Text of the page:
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Litigating Undocumented Business Transactions

On Behalf of | Apr 20, 2016 | Business Litigation

Buffington Law Firm’s business litigation attorneys have a great deal of experience in handling business disputes among the founders of small businesses.  Normally when multiple persons decide to do a business transaction together, such as starting a new business, buying a piece of real property, etc., they will hire a lawyer to document the transaction.  For example, if three people are starting a business, a lawyer can really add value by creating the corporation, suggesting corporate bylaw provisions, documenting the election of officers, and so forth.

Failure to document the formation of a new business in proper legal form is a very common cause of business disputes.  Unfortunately, it is very common in these situations for the parties to cut corners in order to save costs by attempting to set up the new business without a lawyer.  It is an unfortunate fact that companies like “Legalzoom” and others openly advertise and advocate for new businesses to avoid the help of lawyers when setting up a business.  While this sometimes can work out, Buffington Law Firm’s business litigation attorneys have gone to trial on many cases involving business disputes between persons who set up a business together but who failed to set down in writing the basic terms of the business.  In our experience some of the more common errors and omissions have included:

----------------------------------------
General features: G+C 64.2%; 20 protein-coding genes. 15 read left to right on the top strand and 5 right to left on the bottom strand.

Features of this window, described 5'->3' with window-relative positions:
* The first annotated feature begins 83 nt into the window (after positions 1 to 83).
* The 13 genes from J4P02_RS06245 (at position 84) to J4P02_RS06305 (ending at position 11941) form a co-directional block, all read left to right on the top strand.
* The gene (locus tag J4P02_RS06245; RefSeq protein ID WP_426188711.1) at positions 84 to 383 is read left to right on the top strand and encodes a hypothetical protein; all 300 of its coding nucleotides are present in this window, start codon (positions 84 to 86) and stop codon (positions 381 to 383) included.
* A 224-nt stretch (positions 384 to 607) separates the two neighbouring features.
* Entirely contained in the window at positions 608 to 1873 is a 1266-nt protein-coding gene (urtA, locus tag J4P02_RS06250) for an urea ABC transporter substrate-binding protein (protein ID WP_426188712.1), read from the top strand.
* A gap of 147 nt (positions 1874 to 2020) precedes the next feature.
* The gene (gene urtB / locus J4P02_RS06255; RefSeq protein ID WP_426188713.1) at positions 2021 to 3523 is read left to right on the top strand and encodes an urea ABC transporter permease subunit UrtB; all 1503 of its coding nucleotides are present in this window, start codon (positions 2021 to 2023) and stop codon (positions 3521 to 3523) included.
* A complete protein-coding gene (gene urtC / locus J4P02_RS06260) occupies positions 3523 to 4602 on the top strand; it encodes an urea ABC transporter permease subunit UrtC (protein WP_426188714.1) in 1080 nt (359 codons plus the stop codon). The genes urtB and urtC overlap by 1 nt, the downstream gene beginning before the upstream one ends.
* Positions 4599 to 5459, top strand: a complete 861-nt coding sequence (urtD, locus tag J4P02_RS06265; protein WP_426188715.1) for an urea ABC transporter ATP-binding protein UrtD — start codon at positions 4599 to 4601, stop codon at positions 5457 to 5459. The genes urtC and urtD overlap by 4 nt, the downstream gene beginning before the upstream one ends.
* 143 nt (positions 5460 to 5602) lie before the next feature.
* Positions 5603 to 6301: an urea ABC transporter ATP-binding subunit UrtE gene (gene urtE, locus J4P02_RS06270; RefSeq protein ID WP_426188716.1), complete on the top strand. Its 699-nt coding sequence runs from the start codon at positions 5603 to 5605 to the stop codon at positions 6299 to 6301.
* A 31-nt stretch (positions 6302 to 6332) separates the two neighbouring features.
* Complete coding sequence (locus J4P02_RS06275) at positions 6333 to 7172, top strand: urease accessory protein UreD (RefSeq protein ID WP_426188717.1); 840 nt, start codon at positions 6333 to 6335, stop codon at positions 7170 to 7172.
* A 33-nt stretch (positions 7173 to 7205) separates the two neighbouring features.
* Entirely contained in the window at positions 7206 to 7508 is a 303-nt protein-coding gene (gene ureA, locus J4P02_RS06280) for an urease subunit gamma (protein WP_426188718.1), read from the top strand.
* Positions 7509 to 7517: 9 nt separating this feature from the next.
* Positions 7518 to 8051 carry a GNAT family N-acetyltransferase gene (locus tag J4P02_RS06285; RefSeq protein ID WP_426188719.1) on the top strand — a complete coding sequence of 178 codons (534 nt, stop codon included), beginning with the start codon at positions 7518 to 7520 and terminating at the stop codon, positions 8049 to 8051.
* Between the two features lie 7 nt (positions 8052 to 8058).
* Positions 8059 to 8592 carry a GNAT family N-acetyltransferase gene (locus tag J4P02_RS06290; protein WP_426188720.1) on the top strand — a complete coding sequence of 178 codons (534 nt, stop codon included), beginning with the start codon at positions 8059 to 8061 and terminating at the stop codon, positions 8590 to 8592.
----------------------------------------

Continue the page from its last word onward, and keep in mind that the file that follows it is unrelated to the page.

• Failure to elect directors, or perhaps the parties simply elect one director so that there is a name to put on the annual California Statement of Information form.  This is a key error because the directors of a corporation normally have the sole right to elect or designate who the corporate officers are.  Put simply, the directors run the corporation.  Selecting the directors is an incredibly important step in forming a corporation and yet often it is ignored.
  • Failure to document who the stockholders are.  One would think that this step would be hard to miss.  It is not.  Failure to document the shareholder interests of the founders of a corporation is a very common error and is almost guaranteed to lead to a future lawsuit.
  • Failure to provide for a Stockholder’s Agreement.  A Stockholder’s Agreement can deal with a situation, for example, if one of the stockholders in a small business becomes ill or deceased.  Often the remaining stockholders do not want to be in business with the heirs of such a person.  A Stockholder’s Agreement can prevent corporate control disputes in the event of many unforseen but foreseeable circumstances.
  • Failure to set terms and conditions for stock transfers or additional stockholders.  This is a very common source of future lawsuits among corporate founders.
  • Omitting terms and conditions for officer salaries and owner’s distributions.  Nothing is more common than fights among the founders of a small business as to how each of them is to realize financial gain from the business.  

This list is far from inclusive.  Buffington Law Firm’s business dispute attorneys have handled lawsuits deriving from all of these scenarios and more.  If you are faced with a situation of these types, we invite you to give us a call for a free legal consultation.  You will speak, at no charge, with an experienced attorney who can explain your rights to you in complete confidence.